Working in collaboration with French start-up, WAGA ENERGY, environmental services firm SUEZ has developed a new biogas and biomethane recovery and grid injection solution.
The new technology, officially launched in Saint-Maximin, allows biomethane to be injected into the local natural gas distribution network operated by GRDF, supporting the region’s ecological transition.
The company explained that the recovery of biogas from waste storage facilities is a key factor in managing waste and preserving resources. In France, currently only 60% of the biogas produced in these facilities is recovered as electricity or heat.
The technology developed by WAGA ENERGY and deployed at the Saint-Maximin plant is said to recover biogas more efficiently than the usual process.
After ten years in development, the WAGABOX®, supported by the “Investissements d’Avenir” (investment for the future) programme, is claimed to be the first industrial unit capable of extracting biomethane from the mixture of gases produced by decomposing waste which contains carbon dioxide, nitrogen, oxygen and impurities.
Following a purification step, the biogas converted into biomethane, which is almost identical to natural gas, can be injected into the GRDF distribution network. The Saint-Maximin site is expected to supply around 20 GWh of biomethane for injection into the network every year, equivalent to the gas requirement of 3000 households.
“By applying the WAGABOX disruptive technology, SUEZ will be able to recover 90% of the biogas produced from waste as 98% pure biomethane, which will be injected directly into the natural gas distribution network,” said Mathieu Lefebvre, CEO of WAGA ENERGY.
Technical and support and €438,920 in funding for the project was provided by Agence de l'Environnement et de la Maîtrise de l'Énergie (ADEME).
According to SUEZ, the launch of this facility with WAGA ENERGY helps meet targets laid out in the French law on energy transition for green growth and is in line with its own strategy to increase biogas production by 30% to 50% within the next five years.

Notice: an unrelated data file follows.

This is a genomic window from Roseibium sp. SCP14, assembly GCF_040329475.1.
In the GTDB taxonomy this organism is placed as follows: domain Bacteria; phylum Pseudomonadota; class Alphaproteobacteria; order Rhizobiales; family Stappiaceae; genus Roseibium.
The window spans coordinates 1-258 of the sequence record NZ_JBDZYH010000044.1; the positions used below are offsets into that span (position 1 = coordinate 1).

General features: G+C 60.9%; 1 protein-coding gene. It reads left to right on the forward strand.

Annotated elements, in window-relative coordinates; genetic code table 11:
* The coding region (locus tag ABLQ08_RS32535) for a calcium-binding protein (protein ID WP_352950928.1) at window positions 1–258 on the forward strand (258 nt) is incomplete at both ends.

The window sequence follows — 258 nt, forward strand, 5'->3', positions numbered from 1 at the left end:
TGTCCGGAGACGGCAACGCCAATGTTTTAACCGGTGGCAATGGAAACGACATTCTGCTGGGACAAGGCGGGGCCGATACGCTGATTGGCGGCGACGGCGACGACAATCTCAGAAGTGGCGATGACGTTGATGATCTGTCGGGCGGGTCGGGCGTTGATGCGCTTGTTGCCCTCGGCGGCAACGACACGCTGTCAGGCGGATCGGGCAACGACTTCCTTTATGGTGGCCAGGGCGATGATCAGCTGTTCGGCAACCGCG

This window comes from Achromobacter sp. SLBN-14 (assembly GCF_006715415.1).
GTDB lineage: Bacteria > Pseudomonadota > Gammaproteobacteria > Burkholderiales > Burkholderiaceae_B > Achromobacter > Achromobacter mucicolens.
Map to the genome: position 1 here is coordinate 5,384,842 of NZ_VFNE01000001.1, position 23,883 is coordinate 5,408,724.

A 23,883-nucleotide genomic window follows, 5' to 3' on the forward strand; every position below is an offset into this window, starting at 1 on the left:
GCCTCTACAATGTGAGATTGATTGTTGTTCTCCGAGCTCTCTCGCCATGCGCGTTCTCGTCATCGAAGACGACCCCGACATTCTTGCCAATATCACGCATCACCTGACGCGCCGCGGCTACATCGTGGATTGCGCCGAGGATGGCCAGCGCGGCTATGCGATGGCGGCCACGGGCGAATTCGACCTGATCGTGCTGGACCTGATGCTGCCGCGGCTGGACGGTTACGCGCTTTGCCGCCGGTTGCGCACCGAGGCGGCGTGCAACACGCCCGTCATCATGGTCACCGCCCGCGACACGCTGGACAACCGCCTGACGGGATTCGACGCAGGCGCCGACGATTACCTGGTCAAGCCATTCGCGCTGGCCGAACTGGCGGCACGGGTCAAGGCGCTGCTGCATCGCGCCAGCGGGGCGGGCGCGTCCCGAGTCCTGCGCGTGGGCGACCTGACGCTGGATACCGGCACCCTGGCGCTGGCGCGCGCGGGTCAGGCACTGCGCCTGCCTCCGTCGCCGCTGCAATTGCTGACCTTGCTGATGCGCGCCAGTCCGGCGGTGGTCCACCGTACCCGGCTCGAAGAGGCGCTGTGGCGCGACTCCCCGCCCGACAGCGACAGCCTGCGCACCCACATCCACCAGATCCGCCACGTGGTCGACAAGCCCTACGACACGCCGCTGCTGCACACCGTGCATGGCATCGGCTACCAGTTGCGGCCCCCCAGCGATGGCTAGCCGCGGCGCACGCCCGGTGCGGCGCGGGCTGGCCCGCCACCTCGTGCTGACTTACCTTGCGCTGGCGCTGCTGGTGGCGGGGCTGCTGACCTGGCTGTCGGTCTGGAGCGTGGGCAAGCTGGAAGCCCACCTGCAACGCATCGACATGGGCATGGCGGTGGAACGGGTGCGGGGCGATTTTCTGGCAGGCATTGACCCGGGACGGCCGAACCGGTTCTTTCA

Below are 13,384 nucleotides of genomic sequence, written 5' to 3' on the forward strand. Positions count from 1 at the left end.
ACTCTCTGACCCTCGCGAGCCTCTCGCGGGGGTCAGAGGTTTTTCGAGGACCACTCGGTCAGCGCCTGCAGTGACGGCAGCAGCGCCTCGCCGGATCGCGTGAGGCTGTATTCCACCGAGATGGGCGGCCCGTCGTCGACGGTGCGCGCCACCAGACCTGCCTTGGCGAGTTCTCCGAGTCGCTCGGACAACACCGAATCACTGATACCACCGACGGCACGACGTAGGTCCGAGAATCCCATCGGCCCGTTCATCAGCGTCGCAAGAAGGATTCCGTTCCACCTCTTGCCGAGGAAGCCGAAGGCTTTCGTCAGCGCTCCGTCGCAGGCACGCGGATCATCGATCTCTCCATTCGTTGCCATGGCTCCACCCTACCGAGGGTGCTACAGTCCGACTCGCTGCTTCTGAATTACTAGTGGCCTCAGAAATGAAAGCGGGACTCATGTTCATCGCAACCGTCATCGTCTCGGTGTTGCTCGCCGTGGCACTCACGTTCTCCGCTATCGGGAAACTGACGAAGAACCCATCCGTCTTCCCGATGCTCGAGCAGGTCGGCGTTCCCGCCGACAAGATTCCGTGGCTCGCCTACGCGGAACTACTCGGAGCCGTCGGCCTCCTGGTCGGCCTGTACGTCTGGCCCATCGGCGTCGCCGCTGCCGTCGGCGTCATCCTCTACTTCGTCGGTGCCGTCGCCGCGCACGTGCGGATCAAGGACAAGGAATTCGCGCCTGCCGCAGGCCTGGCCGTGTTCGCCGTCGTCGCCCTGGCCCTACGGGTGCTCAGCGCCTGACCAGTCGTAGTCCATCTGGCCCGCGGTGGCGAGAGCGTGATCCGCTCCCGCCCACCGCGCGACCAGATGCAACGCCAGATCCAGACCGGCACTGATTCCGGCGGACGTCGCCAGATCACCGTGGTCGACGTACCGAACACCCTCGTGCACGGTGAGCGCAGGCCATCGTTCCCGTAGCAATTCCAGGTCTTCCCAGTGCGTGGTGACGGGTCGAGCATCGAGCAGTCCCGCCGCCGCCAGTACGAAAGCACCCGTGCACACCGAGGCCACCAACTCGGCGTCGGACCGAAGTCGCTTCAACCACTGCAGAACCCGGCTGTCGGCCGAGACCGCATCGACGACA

The company added that this latest development optimises the waste’s energy potential and will enable it to become France’s largest producer of biomethane and the operator of the largest number of biomethane plants in the country.
“At our Saint-Maximin plant in Oise, we have been recovering the waste we store into electricity for a long time,” said Philippe Maillard, SUEZ’s Senior Executive VP Recycling & Recovery Europe and CEO R&R France. “From today, we will also recover it into enough biomethane to meet the annual gas requirements of the equivalent of 2000 local households.”
SUEZ also noted that in France recovers almost 5 million tonnes of waste as renewable energy, to meet the heat requirements of 430,000 inhabitants and the electricity consumption of 580,000 inhabitants.
In Europe the firm said that it will recover this year more than 9 million tonnes of waste in renewable energy, to meet the heat requirements, will sell 7 TWh of energy which is the equivalent of the annual consumption of a city with 2 million inhabitants, such as Vienna or Hamburg, thus avoiding more than 1.5 million tonnes of CO2 emissions.
A video explaining the technology can be viewed below.
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